Village to Hold Public Workshop on Western Connector
The Pinehurst Village Council will hold a public workshop Wednesday to get feedback on a potential route for a western connector to bypass the congested N.C. 211-Pinehurst Traffic Circle-N.C. 5 areas.
It will be held from 4 to 6 p.m. in the Assembly Hall. The format will probably involve splitting up attendees into three teams to work with members of an advisory committee.
The western connector would start at N.C. 211 east of Foxfire Village, run through Pinehurst and Aberdeen and connect with U.S. 1-15-501 in Aberdeen. The corridor would travel generally west of N.C. 5, paralleling it but possibly taking several different paths between the beginning and end.
The amount of traffic is increasing on N.C. 211 because of the growth of Seven Lakes and Foxfire Village areas. Much of that traffic comes through the five-legged Traffic Circle onto U.S. 15-501 to commercial areas in the southern part of the county.
The Kimley-Horn consulting traffic engineering firm of Raleigh has been working with the village and an advisory committee of planners from Foxfire Village, Aberdeen and the county, as well as some large landowners in the area, since the proposed connector would cut through several government jurisdictions.
"It's in a very preliminary stage," said Mike Rutkowski of the consulting firm. The feasibility study began almost a year ago.
Rutkowski said the timetable calls for completing a final draft of the plan by next February for council consideration and approval. He envisions a four-lane highway with a divided median.
"They're on board," he said of the advisory committee, "but to get the project done, you have to do it collectively."
He urged the council to begin doing some "lobbying and persuasion," to build support for the project.
Protect Right of Way
The immediate impact would be to at least protect right of way along a chosen proposed corridor in Pinehurst's jurisdiction from development. The N.C. Depart-ment of Transportation would build the road if funding is available.
Village Engineer Jay Gibson said he is unaware of any current measures to protect proposed rights of way in the village's jurisdiction.
"A locally based corridor protection plan will, 95 percent of the time, prompt developers to work with the village to avoid protected rights of way," he said.
A right of way protection plan can be good for three years, according to the consultants, allowing the Village Council to deny development proposals that would infringe on these areas without adverse legal consequences.
Traffic has increased heavily on the two-lane N.C. 5, which passes through several Pinehurst Resort golf courses. It runs from N.C. 211 in Pinehurst to U.S. 1 in Aberdeen.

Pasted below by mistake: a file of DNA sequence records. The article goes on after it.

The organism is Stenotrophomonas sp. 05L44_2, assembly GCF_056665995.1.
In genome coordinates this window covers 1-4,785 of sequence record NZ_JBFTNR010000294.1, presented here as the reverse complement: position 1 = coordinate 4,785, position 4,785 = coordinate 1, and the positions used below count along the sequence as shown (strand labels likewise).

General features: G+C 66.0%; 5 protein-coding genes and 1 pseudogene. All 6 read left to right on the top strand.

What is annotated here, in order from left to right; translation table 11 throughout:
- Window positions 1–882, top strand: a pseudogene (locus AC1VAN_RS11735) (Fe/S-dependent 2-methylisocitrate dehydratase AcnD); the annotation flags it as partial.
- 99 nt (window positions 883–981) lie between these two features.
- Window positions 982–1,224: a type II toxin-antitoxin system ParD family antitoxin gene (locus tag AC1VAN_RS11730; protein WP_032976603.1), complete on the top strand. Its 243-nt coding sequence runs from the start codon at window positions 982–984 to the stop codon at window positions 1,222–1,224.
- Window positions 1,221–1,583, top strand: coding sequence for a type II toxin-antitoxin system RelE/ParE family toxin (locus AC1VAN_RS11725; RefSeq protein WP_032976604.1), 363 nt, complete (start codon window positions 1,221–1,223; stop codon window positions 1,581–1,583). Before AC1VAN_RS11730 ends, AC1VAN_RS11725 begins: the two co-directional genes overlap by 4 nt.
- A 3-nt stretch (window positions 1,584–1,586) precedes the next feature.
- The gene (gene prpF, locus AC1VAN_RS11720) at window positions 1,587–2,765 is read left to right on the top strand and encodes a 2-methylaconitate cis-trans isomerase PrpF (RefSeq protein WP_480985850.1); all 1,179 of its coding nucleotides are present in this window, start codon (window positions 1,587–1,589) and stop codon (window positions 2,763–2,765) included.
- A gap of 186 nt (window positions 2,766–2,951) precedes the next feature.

Residential areas continue to grow on the southwestern edge of Pinehurst. The Moore County Alcohol Beverage Control Board also opened an ABC store on N.C. 5, which has attracted more traffic.
Rutkowski told the council, in presenting a progress report at a meeting last week, that in the past three years, N.C. 5 had an accident rate of 244 for every million miles traveled, higher than the state's average of 191.
During the same period, N.C. 211 in Moore County had an accident rate of 160, well below the state average.
Should a proposed connector pass muster of the various local government jurisdictions, officials cannot say for certain whether the NCDOT fund it.
NCDOT Division Engineer Tim Johnson, who attended the meeting, said "there's no money" for the project now. It will probably be necessary in the future for local governments to do their own feasibility studies and right of way protection and acquisition themselves, instead of the NCDOT, as is the case now. The NCDOT would build the road.
"We will do what we can to help," Johnson added.
The Nov. 8 workshop is designed to "validate" the need for the project, Rutkowski told the council.
The village needs to do something to relieve the traffic congestion on N.C. 5, especially along narrower parts of the existing route.
"We need a better plan than to inundate the highway with signals," Rutkowski said.
Measures need to be taken to keep N.C. 5 as a "functioning, viable facility in the next 10 to 15 years," he said.
"With our study, we need to avoid wetlands, historic structures and protected longleaf pine areas and endangered red cockaded woodpecker habitat," he said.
Village, county, Foxfire and Seven Lakes leaders have been talking about ways to reduce congestion at the Traffic Circle for years.
Last year, the council hired Kimley-Horn to develop a feasibility and engineering plan for a western connector.
Sara Lindau can be reached at 693-2473 or by e-mail at email@example.com.
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